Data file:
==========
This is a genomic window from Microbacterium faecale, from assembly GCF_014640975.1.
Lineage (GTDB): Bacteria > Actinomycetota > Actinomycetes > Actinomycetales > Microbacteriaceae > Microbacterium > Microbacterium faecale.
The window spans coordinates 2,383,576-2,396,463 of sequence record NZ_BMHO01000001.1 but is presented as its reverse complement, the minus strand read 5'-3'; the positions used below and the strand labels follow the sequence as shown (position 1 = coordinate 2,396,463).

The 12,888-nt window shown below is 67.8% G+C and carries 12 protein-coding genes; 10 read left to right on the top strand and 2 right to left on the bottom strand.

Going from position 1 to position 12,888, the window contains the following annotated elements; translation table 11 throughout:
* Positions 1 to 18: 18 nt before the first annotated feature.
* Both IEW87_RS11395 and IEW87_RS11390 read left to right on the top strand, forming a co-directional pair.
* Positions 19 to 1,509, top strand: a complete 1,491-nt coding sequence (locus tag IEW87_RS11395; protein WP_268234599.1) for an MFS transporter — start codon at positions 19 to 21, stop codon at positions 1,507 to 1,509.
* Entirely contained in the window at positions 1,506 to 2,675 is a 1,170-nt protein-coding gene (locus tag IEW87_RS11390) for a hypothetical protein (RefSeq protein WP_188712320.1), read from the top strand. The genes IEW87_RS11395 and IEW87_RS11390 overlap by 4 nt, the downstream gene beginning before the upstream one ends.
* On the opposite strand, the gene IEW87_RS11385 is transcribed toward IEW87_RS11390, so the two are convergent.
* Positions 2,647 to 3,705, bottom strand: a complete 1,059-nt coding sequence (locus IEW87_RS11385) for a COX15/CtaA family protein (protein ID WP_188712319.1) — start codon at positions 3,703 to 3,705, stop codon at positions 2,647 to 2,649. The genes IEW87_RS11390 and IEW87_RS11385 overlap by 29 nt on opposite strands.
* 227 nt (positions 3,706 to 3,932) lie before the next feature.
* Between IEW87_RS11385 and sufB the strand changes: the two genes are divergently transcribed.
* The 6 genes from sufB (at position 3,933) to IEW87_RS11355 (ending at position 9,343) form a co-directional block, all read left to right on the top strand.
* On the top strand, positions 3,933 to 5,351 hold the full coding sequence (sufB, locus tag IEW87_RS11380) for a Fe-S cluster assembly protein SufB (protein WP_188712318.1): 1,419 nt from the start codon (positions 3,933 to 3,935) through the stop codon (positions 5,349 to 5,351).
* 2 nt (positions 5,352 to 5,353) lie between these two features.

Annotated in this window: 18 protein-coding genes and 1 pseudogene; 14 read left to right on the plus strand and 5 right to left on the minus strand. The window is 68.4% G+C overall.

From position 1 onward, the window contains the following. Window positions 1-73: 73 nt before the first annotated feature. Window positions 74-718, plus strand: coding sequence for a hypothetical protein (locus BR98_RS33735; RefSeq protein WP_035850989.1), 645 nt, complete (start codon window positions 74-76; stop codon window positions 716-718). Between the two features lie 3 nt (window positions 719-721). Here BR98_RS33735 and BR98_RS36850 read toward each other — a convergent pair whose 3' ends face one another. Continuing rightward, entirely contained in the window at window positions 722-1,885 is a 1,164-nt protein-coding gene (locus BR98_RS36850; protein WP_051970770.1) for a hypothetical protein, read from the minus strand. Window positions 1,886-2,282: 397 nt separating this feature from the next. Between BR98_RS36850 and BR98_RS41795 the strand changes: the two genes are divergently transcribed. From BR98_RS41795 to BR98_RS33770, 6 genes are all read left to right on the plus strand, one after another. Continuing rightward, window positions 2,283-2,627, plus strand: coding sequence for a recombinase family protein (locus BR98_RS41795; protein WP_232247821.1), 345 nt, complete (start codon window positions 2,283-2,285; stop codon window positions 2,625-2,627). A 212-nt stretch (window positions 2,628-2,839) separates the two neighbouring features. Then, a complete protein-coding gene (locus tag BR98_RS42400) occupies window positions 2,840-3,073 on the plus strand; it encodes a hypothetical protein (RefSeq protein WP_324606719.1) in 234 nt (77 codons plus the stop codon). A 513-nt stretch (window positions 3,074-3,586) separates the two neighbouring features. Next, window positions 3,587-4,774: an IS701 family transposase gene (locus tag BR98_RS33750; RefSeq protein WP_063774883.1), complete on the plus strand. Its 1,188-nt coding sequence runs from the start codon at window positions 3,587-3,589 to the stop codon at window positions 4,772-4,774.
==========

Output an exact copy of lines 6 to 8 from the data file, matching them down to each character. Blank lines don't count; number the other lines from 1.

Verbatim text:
* Positions 1 to 18: 18 nt before the first annotated feature.
* Both IEW87_RS11395 and IEW87_RS11390 read left to right on the top strand, forming a co-directional pair.
* Positions 19 to 1,509, top strand: a complete 1,491-nt coding sequence (locus tag IEW87_RS11395; protein WP_268234599.1) for an MFS transporter — start codon at positions 19 to 21, stop codon at positions 1,507 to 1,509.